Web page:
Written by Tom | 11th November 2020
For those of you with a curious streak and who delight in the peculiar, enliven that impulse with inspiration from the historical phenomenon that is Wunderkammer. Experts David Leggett and Peter Reynaers explain how to adopt this unconventional aesthetic as a contemporary interiors style.
Historically, the Wunderkammer, or cabinet of curiosities, was a collection of items that served as a microcosm of the natural world and was used to communicate a person’s worldliness. The first glimpse of it came from an image published in 1599, depicting a room filled with animal skeletons, fossils, tribal art and antique scientific instruments. These days, natural history museums are the closest you will have come to seeing the Wunderkammer as it was first imagined. That is until now.
“In the traditional Wunderkammer, on display were items of wonder from all points of the (then) mainly unvisited parts of the world where only the explorers had ever set foot”, David explains. “Very Indiana Jones in some respects! All of these are accompanied by miscellaneous medical/anatomical/mechanical objects. Over time, the room became little more than a study or set of shelves where such exotica could be displayed”.
As a home style, it draws on the extraordinary – and everything you wouldn’t expect from a home. “The essence of a modern Wunderkammer is the expression of one’s creative self”, says Peter. “An interest in rare and surprising objects, aiming to intrigue visitors to one’s home with the exotic and the unique, all to underline the intellectual interest of the owner. It concerns the creation of a new and singularly personal artwork constructed from many smaller objects. It’s a very contemporary theme”.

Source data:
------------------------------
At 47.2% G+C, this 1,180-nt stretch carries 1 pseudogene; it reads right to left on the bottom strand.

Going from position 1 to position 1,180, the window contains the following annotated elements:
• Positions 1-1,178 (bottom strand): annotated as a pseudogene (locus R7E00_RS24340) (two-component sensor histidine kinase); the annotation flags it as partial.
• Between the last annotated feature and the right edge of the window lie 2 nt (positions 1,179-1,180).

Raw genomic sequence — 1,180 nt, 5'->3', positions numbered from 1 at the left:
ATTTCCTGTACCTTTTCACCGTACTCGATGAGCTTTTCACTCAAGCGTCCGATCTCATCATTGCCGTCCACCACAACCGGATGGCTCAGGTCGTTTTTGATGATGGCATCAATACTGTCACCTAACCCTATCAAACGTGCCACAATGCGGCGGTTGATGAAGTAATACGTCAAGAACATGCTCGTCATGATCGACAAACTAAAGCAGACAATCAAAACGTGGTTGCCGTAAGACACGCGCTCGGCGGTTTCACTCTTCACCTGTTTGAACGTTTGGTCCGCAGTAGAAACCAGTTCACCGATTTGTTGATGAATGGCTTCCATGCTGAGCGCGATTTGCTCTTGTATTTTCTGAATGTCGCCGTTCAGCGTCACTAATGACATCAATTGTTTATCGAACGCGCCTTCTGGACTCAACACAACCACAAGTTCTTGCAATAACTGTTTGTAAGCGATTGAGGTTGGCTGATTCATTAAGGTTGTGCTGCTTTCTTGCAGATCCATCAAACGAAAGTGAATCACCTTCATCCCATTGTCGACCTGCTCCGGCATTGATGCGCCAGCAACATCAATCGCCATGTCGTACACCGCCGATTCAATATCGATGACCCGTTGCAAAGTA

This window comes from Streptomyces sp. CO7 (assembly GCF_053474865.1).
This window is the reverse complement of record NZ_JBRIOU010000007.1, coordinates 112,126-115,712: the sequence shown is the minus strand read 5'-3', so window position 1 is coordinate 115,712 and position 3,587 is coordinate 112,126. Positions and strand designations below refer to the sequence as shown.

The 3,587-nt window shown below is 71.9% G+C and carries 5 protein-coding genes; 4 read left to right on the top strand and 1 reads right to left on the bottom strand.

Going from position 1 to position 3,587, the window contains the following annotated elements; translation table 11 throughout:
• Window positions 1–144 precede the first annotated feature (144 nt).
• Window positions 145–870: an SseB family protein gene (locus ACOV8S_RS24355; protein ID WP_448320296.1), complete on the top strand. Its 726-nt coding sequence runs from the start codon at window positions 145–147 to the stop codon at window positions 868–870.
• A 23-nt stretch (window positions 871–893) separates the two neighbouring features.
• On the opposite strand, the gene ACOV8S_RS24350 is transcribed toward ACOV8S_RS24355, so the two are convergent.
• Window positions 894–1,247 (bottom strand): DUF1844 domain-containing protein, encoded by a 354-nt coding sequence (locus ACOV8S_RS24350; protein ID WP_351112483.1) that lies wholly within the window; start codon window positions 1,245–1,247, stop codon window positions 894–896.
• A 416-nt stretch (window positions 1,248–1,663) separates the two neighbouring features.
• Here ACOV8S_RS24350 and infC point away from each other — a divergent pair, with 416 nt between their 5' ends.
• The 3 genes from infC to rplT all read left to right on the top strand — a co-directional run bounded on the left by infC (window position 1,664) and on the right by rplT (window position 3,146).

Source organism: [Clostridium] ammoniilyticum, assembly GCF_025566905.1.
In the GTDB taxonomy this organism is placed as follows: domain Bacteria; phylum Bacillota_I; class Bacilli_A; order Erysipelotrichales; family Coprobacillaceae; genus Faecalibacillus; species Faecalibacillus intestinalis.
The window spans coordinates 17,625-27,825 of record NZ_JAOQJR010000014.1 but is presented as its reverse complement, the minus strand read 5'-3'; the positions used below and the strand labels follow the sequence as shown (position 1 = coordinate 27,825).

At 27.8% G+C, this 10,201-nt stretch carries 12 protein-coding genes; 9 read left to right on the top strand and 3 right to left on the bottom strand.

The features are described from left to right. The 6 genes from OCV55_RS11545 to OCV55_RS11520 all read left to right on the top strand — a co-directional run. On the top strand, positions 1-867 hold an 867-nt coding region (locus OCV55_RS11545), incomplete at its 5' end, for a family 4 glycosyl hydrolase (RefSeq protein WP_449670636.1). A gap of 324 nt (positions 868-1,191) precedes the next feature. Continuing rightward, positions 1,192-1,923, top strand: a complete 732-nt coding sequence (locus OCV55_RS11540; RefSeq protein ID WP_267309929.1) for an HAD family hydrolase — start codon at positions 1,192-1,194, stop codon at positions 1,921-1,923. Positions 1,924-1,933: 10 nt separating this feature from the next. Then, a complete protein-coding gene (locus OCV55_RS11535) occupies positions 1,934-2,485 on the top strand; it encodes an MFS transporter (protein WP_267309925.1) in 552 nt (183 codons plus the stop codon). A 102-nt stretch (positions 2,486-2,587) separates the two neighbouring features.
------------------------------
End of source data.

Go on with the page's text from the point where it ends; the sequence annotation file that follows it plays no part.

You’re prone to some imaginative indulgence, you love the weird and the wonderful and, to you, there’s no such thing as a clashing scheme. It’s an interiors style that will leave any house guest with a lasting impression long after they’ve departed.
Natural objects are one of the three key components of wunderkammer style. This tenet is about celebrating the natural world. “A twisted seashell, a preserved Flower, a colourful butterfly, these are all things you can consider for your showcase”, says Peter. Previously, we talked about decorating with fossils—another type of object you can also incorporate into this style. Many of the same tactics apply to working with objects like shells and taxidermied finds. Opt for enclosed displays or arrange them on bookcases and open shelves to create your own little museum display. The objective is to be bold in the choices you make, says David. “Some of the natural objects I can think of for decorating include a Seychelles Coco de Mer (Sea Coconut), a fossil Megalodon Shark Tooth and even a Sabre-toothed "Tiger" skull. Why? Because all three of them represent a faraway world, the world of prehistory, the world of Desert Island wonderment”.
Wunderkammer style is ultimately about showcasing the world, so naturally the instruments used in traversing the globe come into play. For those who love a coastal theme, navigational objects, such as compasses, sun dials and maps add a nautical bend to the decor. Hang them on your walls or place them alongside fossils and shells for a beachcomber’s paradise. If you’re decorating for children, incorporate antique globes and old maps for pieces that are educational and eschew convention. These objects work especially well in rooms where a coastal approach seems fitting, such as the bathroom and bedroom. But the wunderkammer style is all about being unorthodox, so don’t be afraid to go against the grain. After all, that’s what this style is all about.
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